Bringing the Power of the Crowd to SaaS
November 15, 2013

Patrick Carey
Exoprise

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Every day, compelling new applications, built to support the needs of enterprises, are turning up in the cloud. As the significant benefits of these SaaS and hybrid cloud services become more evident, it's no surprise that cloud is playing an increasing role in enterprise application portfolios.

Over the last couple of years a new class of mission-critical SaaS applications providing core communication services (e.g., email, VoIP, online meetings, document storage/collaboration, etc.) have come to the fore, enabling organizations of any size to cost-effectively provide highly sophisticated services to their users.

However, while the reward is great, because these apps are mission-critical and deployed to your entire workforce, so is the risk. If your cloud-based CRM system is unavailable, the sales team is certainly impacted, but if email, IP and/or VoIP communications are unavailable, the entire organization takes a productivity hit.

To address this risk, IT must take a fresh look at how they monitor and manage these services. Moving your mission-critical apps to the cloud doesn't absolve IT of responsibility for the quality of service. If users can't access email, they are not going to call Microsoft or Google or Amazon. They are going to call the IT help desk and the IT team will be expected to fix the issue regardless of where it exists.

Therein lies the problem. With SaaS applications, IT does not have direct access to most of the server and network infrastructure running the services. They may have access to a service provider status dashboard, but those often do not provide anything close to real time information. Nor do they provide any information on the health and availability of the various networks (yours, the ISP's, the regional backbone, etc.) connecting the users to the service.

To effectively monitor and manage mission-critical SaaS applications, IT needs to be able to identify and isolate problems that may exist outside the infrastructure they own and operate. But how?

Bring on the Crowd

SaaS applications are by definition shared by a global community of customers. So it stands to reason that monitoring of these services could and should be done in a shared manner as well.

There are certainly examples of the crowd monitoring the cloud already happening in informal ways through Twitter. It's not uncommon for users to check Twitter when they are having problems with a cloud service. Twitter in effect becomes an impromptu global network of monitors, watching the service from hundreds of thousands of access points.

The problem with Twitter though is that it is primarily anecdotal and qualitative information and generally does not give organizations using mission-critical SaaS applications the fidelity needed to fix issues impacting users.

Despite Twitter's limitations as an IT tool, there is a lot to be said for the "power of the crowd" that is so fundamental to Twitter. What if IT could take that same model and use it to proactively monitor SaaS applications?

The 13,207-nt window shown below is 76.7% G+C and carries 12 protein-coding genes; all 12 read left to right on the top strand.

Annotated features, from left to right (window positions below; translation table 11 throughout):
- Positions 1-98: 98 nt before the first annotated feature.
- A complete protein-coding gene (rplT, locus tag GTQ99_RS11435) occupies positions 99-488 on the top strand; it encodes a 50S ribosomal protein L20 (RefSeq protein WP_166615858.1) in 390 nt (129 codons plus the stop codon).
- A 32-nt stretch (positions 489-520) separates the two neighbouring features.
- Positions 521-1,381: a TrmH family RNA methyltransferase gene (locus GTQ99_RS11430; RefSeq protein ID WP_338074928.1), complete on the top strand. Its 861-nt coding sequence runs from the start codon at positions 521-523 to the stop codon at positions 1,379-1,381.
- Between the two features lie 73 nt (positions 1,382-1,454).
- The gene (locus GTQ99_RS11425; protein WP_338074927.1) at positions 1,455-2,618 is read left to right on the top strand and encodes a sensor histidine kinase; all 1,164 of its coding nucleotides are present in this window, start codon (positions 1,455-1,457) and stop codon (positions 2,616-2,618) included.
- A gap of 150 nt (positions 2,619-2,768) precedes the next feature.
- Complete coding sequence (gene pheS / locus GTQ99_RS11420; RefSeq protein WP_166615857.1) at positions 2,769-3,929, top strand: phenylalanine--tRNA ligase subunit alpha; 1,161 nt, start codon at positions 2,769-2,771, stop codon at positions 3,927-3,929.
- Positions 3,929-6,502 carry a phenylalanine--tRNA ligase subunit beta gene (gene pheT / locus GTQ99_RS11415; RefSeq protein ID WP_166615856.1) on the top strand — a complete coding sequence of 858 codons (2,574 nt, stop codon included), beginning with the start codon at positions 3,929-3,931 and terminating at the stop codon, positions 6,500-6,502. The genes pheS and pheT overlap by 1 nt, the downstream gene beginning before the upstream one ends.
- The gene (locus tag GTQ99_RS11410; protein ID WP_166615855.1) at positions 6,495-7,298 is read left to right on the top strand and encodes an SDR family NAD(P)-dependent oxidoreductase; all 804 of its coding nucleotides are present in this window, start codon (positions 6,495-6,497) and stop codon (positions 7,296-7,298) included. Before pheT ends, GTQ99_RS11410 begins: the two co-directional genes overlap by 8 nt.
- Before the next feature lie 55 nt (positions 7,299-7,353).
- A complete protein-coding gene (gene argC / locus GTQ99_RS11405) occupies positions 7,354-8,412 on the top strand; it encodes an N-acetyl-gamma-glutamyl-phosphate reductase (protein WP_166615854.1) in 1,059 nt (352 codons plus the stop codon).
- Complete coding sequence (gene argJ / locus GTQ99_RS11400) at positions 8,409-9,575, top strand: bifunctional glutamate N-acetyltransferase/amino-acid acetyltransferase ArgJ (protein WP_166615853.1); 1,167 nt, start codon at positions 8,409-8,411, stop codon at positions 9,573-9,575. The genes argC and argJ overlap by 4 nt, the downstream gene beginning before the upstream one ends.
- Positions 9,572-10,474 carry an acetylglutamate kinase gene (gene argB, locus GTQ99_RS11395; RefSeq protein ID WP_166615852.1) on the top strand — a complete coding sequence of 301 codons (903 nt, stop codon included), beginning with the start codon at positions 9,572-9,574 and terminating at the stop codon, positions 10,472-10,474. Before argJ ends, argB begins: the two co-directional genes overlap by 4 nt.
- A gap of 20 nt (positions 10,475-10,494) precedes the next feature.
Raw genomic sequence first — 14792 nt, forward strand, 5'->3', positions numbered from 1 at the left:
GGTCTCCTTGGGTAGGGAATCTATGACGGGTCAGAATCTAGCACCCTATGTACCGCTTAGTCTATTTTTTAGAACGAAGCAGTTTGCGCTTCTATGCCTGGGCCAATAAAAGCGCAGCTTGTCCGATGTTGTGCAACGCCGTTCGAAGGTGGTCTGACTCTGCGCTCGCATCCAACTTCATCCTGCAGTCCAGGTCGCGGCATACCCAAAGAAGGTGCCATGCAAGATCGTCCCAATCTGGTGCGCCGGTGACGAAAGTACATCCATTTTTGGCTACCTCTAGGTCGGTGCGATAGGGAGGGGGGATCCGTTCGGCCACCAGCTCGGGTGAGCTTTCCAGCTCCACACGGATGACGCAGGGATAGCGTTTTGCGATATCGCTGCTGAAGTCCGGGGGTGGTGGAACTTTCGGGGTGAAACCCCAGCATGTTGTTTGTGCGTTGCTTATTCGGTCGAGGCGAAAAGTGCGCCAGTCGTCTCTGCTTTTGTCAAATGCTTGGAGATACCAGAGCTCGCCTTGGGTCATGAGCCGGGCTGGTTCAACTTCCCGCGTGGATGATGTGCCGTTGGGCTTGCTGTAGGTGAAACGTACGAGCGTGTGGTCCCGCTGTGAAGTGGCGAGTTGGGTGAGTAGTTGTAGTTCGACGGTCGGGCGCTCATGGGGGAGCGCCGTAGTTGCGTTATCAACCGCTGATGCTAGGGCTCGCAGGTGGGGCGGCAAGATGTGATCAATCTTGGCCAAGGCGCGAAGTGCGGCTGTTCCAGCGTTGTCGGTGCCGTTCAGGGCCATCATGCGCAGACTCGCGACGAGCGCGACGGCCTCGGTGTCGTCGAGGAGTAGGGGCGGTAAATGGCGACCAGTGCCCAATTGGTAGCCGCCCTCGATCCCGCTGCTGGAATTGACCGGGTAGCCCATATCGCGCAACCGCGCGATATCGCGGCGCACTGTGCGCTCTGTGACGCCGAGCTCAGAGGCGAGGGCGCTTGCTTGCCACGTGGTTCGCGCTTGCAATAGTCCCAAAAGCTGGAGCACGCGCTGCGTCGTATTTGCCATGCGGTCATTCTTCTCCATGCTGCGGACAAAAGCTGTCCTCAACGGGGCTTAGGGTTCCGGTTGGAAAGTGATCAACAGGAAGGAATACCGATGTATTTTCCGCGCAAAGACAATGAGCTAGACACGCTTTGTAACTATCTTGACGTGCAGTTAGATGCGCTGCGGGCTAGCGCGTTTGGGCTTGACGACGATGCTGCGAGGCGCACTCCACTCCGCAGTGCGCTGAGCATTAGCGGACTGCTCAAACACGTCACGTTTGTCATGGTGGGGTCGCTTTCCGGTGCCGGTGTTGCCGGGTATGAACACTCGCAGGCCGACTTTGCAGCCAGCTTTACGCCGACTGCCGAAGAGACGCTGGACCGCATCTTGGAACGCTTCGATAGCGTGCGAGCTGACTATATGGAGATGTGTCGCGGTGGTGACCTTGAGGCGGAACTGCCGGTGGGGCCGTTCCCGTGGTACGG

First, you need to go from ad hoc qualitative observations (e.g. "My email seems slow today") to consistent collection of performance data from a broad user community. This requires some type of active monitoring at the locations where users access their SaaS applications. Monitoring from the organization's points of access is critical. A solution that monitors from arbitrary points on the Internet will still be blind to local or ISP issues affecting a specific office.

Monitoring from a single location gives you real-time data for that location, which is certainly an improvement over the service provider dashboards, but that isn't enough. From a single point of access, an outage will look much the same regardless of whether it's local, in the network, or as the provider. This is where the crowd model comes in. By aggregating data from multiple locations, you can start to see trends and spot anomalies between them.

But why stop there? Why not aggregate data across all users of the SaaS service? The greater the number of monitoring points, the more accurately you can detect and isolate specific problem spots. Think of it like GPS for the cloud, pinpointing the issues that degrade service levels and user experience.

Armed with this level of visibility, IT could do a better job of optimizing their environment and minimizing the time to resolution of any service impacting issues. In doing so they regain the ability to ensure their users get consistent service and a high quality user experience.

A Call to Action

Obviously, no single consumer of a SaaS application can expect to gather all this data themselves. Cobbling together measurements from multiple office locations would be challenging enough and collecting data from other organizations would be downright impractical. This is where the industry needs to innovate and bring new SaaS solutions to market that enable IT organizations to realize the benefits of the cloud without losing the visibility and control they've had with their traditional systems.

The power of the crowd is a pervasive and growing force enabled by cloud-based technologies. Virtual crowds come together every day to do everything from building software to funding start-ups, from collecting funny cat pictures to overturning oppressive governments. Maybe it's time IT was able to leverage the power of the crowd to help manage the ever more complex array of cloud applications and services they depend on.

Patrick Carey is VP Product Management & Marketing at Exoprise.

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